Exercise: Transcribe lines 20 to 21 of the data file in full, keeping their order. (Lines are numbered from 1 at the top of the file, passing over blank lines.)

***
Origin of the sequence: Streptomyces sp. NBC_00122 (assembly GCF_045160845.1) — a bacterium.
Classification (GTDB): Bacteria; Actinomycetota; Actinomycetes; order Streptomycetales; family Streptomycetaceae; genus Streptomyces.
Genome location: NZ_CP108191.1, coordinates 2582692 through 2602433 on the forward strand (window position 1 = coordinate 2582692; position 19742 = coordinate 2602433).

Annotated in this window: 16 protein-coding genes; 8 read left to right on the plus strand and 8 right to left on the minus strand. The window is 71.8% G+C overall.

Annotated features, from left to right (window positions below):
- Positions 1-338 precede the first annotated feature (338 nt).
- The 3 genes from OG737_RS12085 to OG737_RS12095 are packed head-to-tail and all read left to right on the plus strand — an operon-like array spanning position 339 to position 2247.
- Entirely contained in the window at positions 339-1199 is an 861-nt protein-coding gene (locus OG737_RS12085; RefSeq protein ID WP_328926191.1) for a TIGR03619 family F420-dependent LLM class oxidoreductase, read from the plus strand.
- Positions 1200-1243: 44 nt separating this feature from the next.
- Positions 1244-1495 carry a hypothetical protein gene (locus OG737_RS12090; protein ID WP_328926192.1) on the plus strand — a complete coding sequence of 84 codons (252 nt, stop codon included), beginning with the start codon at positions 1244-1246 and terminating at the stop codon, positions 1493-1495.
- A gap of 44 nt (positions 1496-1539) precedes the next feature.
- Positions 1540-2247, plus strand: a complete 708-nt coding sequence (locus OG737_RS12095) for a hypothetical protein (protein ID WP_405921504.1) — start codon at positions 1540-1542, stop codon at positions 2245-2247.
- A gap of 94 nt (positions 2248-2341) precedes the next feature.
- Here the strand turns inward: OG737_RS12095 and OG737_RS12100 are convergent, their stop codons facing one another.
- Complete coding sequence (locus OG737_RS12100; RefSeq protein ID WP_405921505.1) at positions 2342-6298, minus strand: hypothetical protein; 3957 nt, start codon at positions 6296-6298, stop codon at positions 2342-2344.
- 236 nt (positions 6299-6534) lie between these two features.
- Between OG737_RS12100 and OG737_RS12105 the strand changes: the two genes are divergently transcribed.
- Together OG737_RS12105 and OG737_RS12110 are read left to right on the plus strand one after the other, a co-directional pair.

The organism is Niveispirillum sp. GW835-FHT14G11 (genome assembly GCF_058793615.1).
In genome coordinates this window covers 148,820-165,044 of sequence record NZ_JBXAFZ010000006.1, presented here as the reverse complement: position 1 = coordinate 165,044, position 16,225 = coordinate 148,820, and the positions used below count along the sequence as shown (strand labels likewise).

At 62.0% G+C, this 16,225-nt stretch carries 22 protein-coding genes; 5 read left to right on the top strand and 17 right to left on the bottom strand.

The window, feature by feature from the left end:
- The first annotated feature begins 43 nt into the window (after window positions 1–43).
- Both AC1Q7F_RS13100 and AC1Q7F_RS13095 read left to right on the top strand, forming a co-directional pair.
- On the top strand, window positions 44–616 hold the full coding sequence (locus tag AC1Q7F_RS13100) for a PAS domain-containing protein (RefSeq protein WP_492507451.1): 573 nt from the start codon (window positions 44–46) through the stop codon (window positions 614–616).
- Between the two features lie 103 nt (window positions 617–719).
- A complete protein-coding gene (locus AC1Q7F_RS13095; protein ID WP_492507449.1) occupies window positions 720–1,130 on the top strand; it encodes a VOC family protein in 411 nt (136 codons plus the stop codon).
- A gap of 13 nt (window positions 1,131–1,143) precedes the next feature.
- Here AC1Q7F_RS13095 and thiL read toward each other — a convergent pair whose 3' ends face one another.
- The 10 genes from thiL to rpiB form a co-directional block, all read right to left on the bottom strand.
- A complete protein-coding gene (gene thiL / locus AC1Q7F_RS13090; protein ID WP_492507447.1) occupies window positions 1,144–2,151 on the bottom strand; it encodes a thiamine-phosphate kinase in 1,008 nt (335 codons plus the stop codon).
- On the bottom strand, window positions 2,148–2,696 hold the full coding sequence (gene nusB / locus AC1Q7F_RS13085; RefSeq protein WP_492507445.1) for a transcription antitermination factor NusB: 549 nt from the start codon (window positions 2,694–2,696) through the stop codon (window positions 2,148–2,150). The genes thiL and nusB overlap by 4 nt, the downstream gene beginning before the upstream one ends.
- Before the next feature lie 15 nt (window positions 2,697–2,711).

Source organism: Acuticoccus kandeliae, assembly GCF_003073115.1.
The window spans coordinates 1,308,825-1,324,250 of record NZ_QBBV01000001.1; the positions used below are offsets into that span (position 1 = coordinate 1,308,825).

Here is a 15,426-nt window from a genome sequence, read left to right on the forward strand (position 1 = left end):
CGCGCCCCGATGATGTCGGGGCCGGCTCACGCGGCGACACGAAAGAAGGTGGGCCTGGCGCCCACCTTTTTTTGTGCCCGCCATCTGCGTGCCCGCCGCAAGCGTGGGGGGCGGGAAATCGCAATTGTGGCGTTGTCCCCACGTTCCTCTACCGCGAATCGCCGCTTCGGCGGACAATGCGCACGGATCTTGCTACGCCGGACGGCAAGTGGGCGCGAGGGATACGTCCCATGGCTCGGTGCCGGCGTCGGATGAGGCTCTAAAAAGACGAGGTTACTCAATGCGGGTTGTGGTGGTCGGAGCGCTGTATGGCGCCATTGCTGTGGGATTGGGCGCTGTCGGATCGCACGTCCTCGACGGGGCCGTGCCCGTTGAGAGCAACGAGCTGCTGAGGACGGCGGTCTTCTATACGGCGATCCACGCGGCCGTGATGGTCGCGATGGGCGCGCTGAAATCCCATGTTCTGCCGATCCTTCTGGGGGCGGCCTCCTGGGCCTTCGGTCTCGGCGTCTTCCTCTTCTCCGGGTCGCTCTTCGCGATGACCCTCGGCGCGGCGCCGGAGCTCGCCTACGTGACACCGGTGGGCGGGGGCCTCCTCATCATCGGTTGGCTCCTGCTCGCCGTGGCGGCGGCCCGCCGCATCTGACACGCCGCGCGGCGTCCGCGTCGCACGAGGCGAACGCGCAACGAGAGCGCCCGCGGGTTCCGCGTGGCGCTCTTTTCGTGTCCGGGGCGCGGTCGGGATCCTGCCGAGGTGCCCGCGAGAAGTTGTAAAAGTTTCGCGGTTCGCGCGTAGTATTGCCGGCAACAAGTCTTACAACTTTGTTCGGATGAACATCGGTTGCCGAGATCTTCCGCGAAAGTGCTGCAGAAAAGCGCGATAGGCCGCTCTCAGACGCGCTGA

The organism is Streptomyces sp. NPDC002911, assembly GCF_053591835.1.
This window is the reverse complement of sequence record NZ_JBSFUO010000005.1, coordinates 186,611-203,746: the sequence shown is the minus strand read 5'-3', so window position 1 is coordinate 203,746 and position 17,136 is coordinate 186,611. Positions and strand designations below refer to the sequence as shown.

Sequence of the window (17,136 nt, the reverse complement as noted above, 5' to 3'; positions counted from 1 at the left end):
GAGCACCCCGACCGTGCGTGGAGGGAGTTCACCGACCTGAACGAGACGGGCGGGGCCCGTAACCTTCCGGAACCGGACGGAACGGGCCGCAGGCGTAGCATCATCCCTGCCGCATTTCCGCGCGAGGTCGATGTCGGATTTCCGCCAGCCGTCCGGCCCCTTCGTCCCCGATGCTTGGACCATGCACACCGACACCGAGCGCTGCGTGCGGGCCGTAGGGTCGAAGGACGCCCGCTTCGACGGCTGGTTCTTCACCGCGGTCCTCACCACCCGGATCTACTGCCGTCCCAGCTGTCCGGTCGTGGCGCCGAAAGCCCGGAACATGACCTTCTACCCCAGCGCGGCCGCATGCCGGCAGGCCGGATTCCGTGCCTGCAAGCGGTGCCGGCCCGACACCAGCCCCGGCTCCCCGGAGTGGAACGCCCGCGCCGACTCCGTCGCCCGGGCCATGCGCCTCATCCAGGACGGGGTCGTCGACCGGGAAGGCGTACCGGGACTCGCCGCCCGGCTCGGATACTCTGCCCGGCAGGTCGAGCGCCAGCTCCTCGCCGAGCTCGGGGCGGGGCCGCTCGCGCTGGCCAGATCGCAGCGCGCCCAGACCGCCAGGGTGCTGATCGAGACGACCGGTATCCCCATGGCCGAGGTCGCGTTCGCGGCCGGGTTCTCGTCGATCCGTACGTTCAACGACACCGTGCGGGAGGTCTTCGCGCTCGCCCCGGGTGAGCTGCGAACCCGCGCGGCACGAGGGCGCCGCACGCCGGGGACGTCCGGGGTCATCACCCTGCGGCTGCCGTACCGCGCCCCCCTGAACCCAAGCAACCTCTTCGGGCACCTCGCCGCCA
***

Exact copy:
In genome coordinates this window covers 148,820-165,044 of sequence record NZ_JBXAFZ010000006.1, presented here as the reverse complement: position 1 = coordinate 165,044, position 16,225 = coordinate 148,820, and the positions used below count along the sequence as shown (strand labels likewise).

At 62.0% G+C, this 16,225-nt stretch carries 22 protein-coding genes; 5 read left to right on the top strand and 17 right to left on the bottom strand.